It’s not hard to look around our city and notice what’s changed in the last decade. There are more tents and more people in visible distress. There’s more litter, and more “Detroit diamonds” sprinkling the gutter to remind us of last night’s smash-and-grab. We also notice the other changes — the ones that more directly impact us. The higher prices and longer lines at the grocery store and gas station; more traffic that makes us late.
When a city grows, things change and there are more people with more needs. And suddenly, it seems like what was once a little town is now a big city with all those big city problems. It’s easy to blame the changes on the people you assume are new here — especially when those people live outside in the open where their impact is the most visible.
But in addition to the fact that most unhoused folks tend to be local, the truth is that more than just the number of people living among us has changed.
In Washington, the minimum wage, which voters elected to increase in 2016, topped out at $15.74. That’s a 71% increase over the last 10 years, outpacing the rate adjusted for inflation by a little less than $2 per hour. On paper that sounds great for workers, but in reality, it doesn’t even begin to cover all of the other increases.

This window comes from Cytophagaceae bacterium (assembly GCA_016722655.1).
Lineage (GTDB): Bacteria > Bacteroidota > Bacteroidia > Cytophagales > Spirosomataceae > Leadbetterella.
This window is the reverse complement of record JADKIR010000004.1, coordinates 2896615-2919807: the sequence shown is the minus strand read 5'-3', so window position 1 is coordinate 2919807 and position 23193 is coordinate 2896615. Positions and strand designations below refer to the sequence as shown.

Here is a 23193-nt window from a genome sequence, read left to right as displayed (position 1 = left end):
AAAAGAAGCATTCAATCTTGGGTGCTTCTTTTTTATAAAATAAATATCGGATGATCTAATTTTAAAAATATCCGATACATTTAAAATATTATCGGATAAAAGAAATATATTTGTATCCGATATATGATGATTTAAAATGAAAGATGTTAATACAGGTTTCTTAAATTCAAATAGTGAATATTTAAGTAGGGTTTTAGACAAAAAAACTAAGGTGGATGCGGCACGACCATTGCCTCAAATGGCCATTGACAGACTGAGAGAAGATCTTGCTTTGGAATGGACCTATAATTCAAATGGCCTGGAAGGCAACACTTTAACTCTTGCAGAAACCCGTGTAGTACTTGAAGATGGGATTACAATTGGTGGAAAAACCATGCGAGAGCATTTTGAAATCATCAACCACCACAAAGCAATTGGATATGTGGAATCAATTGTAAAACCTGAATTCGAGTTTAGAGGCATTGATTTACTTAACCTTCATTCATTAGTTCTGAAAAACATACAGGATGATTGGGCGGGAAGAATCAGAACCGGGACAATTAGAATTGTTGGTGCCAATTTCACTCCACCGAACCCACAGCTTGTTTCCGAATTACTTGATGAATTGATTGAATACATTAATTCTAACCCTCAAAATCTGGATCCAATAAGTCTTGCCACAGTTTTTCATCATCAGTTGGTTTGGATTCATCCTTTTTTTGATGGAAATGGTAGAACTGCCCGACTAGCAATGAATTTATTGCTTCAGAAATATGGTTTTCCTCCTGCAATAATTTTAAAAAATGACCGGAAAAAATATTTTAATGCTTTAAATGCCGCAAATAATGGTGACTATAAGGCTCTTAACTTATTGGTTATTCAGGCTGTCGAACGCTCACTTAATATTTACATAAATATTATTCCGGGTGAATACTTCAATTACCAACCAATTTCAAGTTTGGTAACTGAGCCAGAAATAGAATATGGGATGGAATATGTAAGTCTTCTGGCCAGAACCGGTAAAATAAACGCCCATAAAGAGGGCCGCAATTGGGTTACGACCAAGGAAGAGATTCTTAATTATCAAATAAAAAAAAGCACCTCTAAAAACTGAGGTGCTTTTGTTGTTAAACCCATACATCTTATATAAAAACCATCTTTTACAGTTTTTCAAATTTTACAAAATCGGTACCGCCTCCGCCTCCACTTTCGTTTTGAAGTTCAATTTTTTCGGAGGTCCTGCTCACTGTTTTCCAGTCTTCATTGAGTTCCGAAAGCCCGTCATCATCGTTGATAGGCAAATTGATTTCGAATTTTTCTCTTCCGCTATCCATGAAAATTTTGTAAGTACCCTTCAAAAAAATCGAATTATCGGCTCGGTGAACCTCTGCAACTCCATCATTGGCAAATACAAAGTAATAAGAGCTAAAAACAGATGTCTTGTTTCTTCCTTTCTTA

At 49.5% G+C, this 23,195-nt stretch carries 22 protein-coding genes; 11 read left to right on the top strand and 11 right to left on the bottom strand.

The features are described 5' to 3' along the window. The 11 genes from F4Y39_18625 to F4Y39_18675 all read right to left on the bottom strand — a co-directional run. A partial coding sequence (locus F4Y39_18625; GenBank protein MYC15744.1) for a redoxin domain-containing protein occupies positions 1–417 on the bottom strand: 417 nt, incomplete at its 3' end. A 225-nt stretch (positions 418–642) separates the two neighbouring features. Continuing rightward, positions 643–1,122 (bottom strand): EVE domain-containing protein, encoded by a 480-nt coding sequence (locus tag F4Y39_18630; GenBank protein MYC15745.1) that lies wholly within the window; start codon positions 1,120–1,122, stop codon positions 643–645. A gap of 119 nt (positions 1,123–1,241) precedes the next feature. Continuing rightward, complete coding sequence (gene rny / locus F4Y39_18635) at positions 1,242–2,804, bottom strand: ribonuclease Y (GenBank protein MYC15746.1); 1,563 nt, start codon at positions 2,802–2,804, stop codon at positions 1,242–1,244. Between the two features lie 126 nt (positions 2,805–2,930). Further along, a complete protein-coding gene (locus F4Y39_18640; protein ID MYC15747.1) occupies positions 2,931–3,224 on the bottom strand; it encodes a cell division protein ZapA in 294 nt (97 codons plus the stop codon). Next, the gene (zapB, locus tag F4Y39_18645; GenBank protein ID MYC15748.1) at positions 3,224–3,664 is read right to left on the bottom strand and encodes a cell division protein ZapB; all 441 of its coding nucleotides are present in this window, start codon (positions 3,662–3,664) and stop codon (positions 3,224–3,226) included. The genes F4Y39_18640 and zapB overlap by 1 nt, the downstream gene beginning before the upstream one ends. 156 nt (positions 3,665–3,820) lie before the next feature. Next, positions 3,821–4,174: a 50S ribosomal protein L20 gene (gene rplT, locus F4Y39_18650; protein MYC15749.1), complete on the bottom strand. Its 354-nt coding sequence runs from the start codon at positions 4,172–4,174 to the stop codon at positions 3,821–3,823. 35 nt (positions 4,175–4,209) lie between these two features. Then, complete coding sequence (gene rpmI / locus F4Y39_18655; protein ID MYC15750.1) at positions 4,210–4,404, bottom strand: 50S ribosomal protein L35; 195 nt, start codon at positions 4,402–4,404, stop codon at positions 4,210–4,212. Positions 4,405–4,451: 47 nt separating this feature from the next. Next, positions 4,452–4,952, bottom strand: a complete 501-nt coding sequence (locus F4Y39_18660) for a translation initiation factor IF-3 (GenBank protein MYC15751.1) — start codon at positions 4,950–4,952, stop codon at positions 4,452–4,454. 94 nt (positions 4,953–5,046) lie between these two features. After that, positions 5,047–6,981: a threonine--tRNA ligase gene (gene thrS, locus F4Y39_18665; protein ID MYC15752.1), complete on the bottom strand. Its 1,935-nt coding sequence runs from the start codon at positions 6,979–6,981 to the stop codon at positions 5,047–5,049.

During that same time, housing prices have increased 155%, and the cost of food, gas and other basic needs have increased exponentially faster than wages. We also now pay more for health care services, utilities and basically everything else.
Which means that a person working hard — working full time, every day — has just never been able to catch up. They are just one injury, one bike crash, one family crisis away from losing everything. And that’s what’s changed. Thirty years ago in Seattle, most people who earned an honest living could afford a mistake or a bit of bad luck. But about 10 years ago, that started to change.
It’s easy, as housed people, to look at someone in a tent and assume the worst: that they came here just for the free handouts (which, are they?) or that they’re where they are because they were too lazy or “crazy” to get their lives together.
But what we don’t see is all of the things that have changed around all of us and the ways in which those changes have not impacted us equally. Seattle has certainly changed a lot, but for many, that change has only brought disaster.
Read more of the Nov. 29–Dec. 5, 2023 issue.